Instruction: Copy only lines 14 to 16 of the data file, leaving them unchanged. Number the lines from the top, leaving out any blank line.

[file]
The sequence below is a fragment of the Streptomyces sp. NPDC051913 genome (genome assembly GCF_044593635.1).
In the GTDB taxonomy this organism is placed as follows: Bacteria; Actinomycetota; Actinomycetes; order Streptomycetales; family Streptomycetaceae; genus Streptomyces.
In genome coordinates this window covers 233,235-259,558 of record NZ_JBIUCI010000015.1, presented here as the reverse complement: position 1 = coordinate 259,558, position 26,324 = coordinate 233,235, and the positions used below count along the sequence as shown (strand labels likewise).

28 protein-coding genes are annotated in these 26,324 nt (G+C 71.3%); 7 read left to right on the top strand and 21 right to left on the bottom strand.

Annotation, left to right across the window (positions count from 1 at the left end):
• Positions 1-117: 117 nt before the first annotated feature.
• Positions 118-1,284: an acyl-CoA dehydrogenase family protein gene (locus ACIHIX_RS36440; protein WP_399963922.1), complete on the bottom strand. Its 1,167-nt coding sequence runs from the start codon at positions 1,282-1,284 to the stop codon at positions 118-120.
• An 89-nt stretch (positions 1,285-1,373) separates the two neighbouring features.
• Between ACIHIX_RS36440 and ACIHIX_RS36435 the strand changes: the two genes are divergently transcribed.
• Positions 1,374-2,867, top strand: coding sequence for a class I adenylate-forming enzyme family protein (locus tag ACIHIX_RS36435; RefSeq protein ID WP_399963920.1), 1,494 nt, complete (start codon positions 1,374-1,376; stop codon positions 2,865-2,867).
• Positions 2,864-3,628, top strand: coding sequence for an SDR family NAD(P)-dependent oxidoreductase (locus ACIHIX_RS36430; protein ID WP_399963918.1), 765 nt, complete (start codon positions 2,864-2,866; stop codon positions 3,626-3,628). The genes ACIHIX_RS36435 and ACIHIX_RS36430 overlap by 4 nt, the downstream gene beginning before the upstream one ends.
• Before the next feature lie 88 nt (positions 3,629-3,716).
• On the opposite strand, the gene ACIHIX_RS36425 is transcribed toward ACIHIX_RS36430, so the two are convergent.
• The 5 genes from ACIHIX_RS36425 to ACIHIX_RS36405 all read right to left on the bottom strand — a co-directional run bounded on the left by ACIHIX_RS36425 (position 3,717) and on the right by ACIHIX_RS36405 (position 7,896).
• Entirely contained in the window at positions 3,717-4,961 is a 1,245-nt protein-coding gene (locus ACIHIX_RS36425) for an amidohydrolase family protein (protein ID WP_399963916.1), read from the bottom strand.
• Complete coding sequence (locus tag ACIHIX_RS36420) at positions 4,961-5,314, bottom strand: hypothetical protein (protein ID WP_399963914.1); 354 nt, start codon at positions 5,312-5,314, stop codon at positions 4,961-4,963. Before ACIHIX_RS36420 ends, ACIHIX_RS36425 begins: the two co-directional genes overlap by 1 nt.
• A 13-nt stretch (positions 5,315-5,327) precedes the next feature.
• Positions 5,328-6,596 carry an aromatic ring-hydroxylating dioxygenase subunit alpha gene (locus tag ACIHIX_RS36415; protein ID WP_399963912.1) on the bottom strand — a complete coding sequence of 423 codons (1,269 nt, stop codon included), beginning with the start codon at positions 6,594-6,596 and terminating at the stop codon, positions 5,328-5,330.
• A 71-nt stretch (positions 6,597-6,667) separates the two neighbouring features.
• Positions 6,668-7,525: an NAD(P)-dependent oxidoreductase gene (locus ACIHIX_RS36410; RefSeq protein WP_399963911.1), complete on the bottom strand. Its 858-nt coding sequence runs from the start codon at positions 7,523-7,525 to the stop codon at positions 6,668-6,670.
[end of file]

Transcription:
• The 5 genes from ACIHIX_RS36425 to ACIHIX_RS36405 all read right to left on the bottom strand — a co-directional run bounded on the left by ACIHIX_RS36425 (position 3,717) and on the right by ACIHIX_RS36405 (position 7,896).
• Entirely contained in the window at positions 3,717-4,961 is a 1,245-nt protein-coding gene (locus ACIHIX_RS36425) for an amidohydrolase family protein (protein ID WP_399963916.1), read from the bottom strand.
• Complete coding sequence (locus tag ACIHIX_RS36420) at positions 4,961-5,314, bottom strand: hypothetical protein (protein ID WP_399963914.1); 354 nt, start codon at positions 5,312-5,314, stop codon at positions 4,961-4,963. Before ACIHIX_RS36420 ends, ACIHIX_RS36425 begins: the two co-directional genes overlap by 1 nt.